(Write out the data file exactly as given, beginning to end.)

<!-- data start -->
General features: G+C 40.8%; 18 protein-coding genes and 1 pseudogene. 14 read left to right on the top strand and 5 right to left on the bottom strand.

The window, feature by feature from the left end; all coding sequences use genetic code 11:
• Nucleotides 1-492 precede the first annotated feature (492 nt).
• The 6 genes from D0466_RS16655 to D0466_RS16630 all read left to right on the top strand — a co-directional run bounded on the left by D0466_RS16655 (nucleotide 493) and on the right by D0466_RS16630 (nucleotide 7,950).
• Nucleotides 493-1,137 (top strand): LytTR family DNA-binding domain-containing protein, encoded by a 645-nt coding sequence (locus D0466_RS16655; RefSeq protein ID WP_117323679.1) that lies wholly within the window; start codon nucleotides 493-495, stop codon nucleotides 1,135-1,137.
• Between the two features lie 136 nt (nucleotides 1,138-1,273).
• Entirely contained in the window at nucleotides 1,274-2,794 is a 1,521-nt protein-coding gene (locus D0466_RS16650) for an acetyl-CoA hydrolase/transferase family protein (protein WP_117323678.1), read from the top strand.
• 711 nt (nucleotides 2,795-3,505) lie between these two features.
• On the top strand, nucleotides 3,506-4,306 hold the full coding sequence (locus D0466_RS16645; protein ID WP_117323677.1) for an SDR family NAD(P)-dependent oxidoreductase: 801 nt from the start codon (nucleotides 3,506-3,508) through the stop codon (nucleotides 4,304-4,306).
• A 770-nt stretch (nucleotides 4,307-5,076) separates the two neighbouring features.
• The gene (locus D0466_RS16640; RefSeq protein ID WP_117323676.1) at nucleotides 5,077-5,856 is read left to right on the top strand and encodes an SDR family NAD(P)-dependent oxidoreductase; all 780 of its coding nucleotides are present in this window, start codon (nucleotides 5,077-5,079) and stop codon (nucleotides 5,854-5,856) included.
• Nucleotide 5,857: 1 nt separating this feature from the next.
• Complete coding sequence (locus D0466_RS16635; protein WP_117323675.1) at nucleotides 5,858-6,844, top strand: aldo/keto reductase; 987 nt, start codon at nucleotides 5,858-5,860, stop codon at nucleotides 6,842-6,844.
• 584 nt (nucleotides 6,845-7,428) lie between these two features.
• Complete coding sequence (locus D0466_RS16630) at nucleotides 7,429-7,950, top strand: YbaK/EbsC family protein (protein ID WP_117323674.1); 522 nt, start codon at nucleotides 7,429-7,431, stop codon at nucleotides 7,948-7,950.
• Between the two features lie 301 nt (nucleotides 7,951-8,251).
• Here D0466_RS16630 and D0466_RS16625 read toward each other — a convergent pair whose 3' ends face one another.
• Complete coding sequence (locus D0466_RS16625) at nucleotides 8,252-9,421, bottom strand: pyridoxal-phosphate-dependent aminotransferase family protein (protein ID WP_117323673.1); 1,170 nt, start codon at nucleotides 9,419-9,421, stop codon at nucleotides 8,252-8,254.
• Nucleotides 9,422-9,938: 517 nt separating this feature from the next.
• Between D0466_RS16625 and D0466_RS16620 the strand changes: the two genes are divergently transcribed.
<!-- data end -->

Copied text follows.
General features: G+C 40.8%; 18 protein-coding genes and 1 pseudogene. 14 read left to right on the top strand and 5 right to left on the bottom strand.

The window, feature by feature from the left end; all coding sequences use genetic code 11:
• Nucleotides 1-492 precede the first annotated feature (492 nt).
• The 6 genes from D0466_RS16655 to D0466_RS16630 all read left to right on the top strand — a co-directional run bounded on the left by D0466_RS16655 (nucleotide 493) and on the right by D0466_RS16630 (nucleotide 7,950).
• Nucleotides 493-1,137 (top strand): LytTR family DNA-binding domain-containing protein, encoded by a 645-nt coding sequence (locus D0466_RS16655; RefSeq protein ID WP_117323679.1) that lies wholly within the window; start codon nucleotides 493-495, stop codon nucleotides 1,135-1,137.
• Between the two features lie 136 nt (nucleotides 1,138-1,273).
• Entirely contained in the window at nucleotides 1,274-2,794 is a 1,521-nt protein-coding gene (locus D0466_RS16650) for an acetyl-CoA hydrolase/transferase family protein (protein WP_117323678.1), read from the top strand.
• 711 nt (nucleotides 2,795-3,505) lie between these two features.
• On the top strand, nucleotides 3,506-4,306 hold the full coding sequence (locus D0466_RS16645; protein ID WP_117323677.1) for an SDR family NAD(P)-dependent oxidoreductase: 801 nt from the start codon (nucleotides 3,506-3,508) through the stop codon (nucleotides 4,304-4,306).
• A 770-nt stretch (nucleotides 4,307-5,076) separates the two neighbouring features.
• The gene (locus D0466_RS16640; RefSeq protein ID WP_117323676.1) at nucleotides 5,077-5,856 is read left to right on the top strand and encodes an SDR family NAD(P)-dependent oxidoreductase; all 780 of its coding nucleotides are present in this window, start codon (nucleotides 5,077-5,079) and stop codon (nucleotides 5,854-5,856) included.
• Nucleotide 5,857: 1 nt separating this feature from the next.
• Complete coding sequence (locus D0466_RS16635; protein WP_117323675.1) at nucleotides 5,858-6,844, top strand: aldo/keto reductase; 987 nt, start codon at nucleotides 5,858-5,860, stop codon at nucleotides 6,842-6,844.
• 584 nt (nucleotides 6,845-7,428) lie between these two features.
• Complete coding sequence (locus D0466_RS16630) at nucleotides 7,429-7,950, top strand: YbaK/EbsC family protein (protein ID WP_117323674.1); 522 nt, start codon at nucleotides 7,429-7,431, stop codon at nucleotides 7,948-7,950.
• Between the two features lie 301 nt (nucleotides 7,951-8,251).
• Here D0466_RS16630 and D0466_RS16625 read toward each other — a convergent pair whose 3' ends face one another.
• Complete coding sequence (locus D0466_RS16625) at nucleotides 8,252-9,421, bottom strand: pyridoxal-phosphate-dependent aminotransferase family protein (protein ID WP_117323673.1); 1,170 nt, start codon at nucleotides 9,419-9,421, stop codon at nucleotides 8,252-8,254.
• Nucleotides 9,422-9,938: 517 nt separating this feature from the next.
• Between D0466_RS16625 and D0466_RS16620 the strand changes: the two genes are divergently transcribed.